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I would like to find a way to automate identifying whether sequences, or a sequence, within clusters of seemingly homologous sequences (in other words sequnces grouped together by multiple sequence alignment (MSA) algorithm) in my MSA genuinely belong to that group or not. This is for the sake of identifying whether they represent the same protein as their group and as to whether they should be collapsed into the same branch as their group on my tree.

I think that PCA could be a potential way to do this, however, I am not sure if it is. The way I imagined this could be done is by calculating PCA for the defined groups in my MSA and then by choosing a threshold eigen value to detremine which sequences could be grouped together, i.e. automatically detecting which sequences may be potentially representing a different/same protein to the one the group they are assigned to by the MSA.

Please suggest if that is a good way to do it or not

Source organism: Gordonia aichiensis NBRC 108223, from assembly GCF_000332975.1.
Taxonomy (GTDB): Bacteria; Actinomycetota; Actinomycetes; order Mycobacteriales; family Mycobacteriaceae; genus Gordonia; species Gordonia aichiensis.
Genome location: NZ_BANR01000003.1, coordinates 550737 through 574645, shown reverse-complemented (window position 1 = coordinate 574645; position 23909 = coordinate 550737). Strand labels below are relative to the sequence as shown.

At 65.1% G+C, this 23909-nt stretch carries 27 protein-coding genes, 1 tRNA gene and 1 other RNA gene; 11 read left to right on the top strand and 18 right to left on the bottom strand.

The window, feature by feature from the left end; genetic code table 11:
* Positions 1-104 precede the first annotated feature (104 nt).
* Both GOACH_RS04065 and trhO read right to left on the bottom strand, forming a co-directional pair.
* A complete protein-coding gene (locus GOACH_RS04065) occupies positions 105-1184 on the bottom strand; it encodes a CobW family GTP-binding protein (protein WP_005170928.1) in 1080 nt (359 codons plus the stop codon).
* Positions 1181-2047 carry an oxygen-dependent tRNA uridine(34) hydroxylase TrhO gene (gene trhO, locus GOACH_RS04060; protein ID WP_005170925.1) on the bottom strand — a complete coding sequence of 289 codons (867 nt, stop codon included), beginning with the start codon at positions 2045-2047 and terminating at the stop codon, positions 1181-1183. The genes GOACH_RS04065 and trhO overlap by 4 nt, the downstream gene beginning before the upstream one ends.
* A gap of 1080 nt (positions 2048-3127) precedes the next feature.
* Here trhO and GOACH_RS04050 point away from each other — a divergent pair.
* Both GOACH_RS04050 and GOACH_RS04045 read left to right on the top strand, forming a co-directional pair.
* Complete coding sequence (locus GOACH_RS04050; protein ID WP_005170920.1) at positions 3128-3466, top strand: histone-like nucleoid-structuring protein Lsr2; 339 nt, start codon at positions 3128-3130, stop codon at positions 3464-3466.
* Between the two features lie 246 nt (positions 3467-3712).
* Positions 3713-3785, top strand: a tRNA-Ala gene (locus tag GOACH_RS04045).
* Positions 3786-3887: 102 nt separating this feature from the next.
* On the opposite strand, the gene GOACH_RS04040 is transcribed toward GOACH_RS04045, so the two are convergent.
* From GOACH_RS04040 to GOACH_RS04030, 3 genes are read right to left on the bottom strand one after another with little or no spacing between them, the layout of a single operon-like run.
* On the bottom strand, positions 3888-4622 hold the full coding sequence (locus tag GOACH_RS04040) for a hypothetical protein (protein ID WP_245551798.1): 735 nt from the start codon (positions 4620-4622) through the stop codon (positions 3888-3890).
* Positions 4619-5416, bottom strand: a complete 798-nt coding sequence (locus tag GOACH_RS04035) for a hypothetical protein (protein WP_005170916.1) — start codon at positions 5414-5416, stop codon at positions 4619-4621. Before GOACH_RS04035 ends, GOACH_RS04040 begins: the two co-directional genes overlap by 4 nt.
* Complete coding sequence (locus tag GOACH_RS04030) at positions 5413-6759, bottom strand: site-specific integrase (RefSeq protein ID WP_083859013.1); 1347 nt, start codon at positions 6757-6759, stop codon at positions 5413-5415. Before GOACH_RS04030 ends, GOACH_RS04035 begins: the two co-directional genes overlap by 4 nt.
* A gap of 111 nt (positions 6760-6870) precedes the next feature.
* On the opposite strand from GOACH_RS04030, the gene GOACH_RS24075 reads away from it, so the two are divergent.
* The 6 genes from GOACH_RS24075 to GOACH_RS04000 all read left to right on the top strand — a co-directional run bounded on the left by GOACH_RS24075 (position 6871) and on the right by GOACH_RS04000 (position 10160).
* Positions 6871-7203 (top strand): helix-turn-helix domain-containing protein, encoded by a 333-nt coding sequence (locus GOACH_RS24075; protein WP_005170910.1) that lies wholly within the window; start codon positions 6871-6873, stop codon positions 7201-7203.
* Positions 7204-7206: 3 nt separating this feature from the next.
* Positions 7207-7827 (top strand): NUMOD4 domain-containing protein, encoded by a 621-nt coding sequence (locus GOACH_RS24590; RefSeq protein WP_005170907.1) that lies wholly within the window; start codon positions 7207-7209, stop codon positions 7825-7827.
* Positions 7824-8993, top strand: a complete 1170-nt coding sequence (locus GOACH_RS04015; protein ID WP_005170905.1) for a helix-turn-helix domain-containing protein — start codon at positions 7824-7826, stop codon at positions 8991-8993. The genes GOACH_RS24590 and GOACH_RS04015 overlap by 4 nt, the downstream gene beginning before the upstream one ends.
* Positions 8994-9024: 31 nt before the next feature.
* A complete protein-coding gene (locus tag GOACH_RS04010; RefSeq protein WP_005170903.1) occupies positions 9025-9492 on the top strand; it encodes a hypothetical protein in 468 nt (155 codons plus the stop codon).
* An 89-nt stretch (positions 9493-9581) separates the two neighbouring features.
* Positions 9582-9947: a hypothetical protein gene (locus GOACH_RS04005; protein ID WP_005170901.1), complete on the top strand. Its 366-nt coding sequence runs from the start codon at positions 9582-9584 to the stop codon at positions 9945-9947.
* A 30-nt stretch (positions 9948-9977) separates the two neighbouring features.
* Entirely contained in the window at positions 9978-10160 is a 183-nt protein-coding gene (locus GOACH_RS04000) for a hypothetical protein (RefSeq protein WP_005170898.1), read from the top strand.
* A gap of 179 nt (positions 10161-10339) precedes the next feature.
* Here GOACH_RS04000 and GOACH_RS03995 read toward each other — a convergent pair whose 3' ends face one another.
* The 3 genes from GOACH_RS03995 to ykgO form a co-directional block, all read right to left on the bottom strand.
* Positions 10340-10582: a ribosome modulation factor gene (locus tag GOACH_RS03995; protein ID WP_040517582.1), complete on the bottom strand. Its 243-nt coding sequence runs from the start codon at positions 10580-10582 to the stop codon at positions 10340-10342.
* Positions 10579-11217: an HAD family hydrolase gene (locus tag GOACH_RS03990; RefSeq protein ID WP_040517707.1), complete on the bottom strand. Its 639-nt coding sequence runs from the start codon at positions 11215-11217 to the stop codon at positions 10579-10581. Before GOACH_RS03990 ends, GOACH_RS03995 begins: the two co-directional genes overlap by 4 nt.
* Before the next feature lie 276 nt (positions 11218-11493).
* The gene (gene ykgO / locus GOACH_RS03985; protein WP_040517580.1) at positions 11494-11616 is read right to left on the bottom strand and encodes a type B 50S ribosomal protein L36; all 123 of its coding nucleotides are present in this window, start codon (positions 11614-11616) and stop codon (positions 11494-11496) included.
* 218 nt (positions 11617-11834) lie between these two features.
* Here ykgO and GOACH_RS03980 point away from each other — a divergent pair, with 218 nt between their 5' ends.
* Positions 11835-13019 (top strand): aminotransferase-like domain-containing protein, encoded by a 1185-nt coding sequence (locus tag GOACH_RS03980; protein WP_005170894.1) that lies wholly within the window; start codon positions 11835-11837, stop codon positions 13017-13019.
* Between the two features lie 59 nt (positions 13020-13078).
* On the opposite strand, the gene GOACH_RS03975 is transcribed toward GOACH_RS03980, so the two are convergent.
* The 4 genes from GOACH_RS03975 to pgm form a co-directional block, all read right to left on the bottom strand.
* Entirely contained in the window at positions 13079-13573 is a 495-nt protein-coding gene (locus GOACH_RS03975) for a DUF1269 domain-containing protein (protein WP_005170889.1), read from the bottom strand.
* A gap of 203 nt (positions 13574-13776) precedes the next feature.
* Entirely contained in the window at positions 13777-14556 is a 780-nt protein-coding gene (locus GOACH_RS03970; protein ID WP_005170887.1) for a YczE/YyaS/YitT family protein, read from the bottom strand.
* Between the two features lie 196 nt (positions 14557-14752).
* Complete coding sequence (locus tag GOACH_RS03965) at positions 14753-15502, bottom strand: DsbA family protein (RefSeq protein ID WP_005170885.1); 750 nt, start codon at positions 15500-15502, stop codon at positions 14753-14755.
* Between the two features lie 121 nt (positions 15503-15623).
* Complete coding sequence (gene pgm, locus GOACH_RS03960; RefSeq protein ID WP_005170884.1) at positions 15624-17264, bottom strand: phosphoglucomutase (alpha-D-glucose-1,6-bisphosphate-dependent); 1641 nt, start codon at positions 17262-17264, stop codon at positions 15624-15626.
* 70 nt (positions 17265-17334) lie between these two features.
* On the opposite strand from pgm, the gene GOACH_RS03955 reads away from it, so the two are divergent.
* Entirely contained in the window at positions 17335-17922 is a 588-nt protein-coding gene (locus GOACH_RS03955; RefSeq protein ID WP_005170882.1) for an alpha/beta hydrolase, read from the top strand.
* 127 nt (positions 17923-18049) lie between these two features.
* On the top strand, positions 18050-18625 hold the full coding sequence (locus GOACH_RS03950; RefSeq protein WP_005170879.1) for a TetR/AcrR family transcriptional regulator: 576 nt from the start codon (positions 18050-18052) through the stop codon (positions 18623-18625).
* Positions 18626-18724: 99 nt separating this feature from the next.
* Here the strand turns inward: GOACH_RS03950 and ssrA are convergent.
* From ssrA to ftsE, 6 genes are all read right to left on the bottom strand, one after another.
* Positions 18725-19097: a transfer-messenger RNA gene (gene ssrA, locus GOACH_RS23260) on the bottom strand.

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Perhaps the method described in this paper would be sufficient for this case, though you'll have to conduct some experiments with various threshold distance values. First, if you haven't already done it, you'll need to encode your nucleotides, perhaps like so:

- Encode each nucleotide in a value 0-4 (or 1-5) {A, C, G, T, -} = {0, 1, 2, 3, 4}, you could also center the matrix at this time
- Using each MSA, create a basis for that MSA matrix using the singular value decomposition
- Choose the first d principal eigenvectors from the left singular vectors and project the same MSA matrix onto them
- Randomly select and remove one sequence whose distance to the projection is above your user-defined threshold value
- Repeat until satisfied with your results

I believe you should have the sequence vectors be the columns of your matrix for the construction of the basis.

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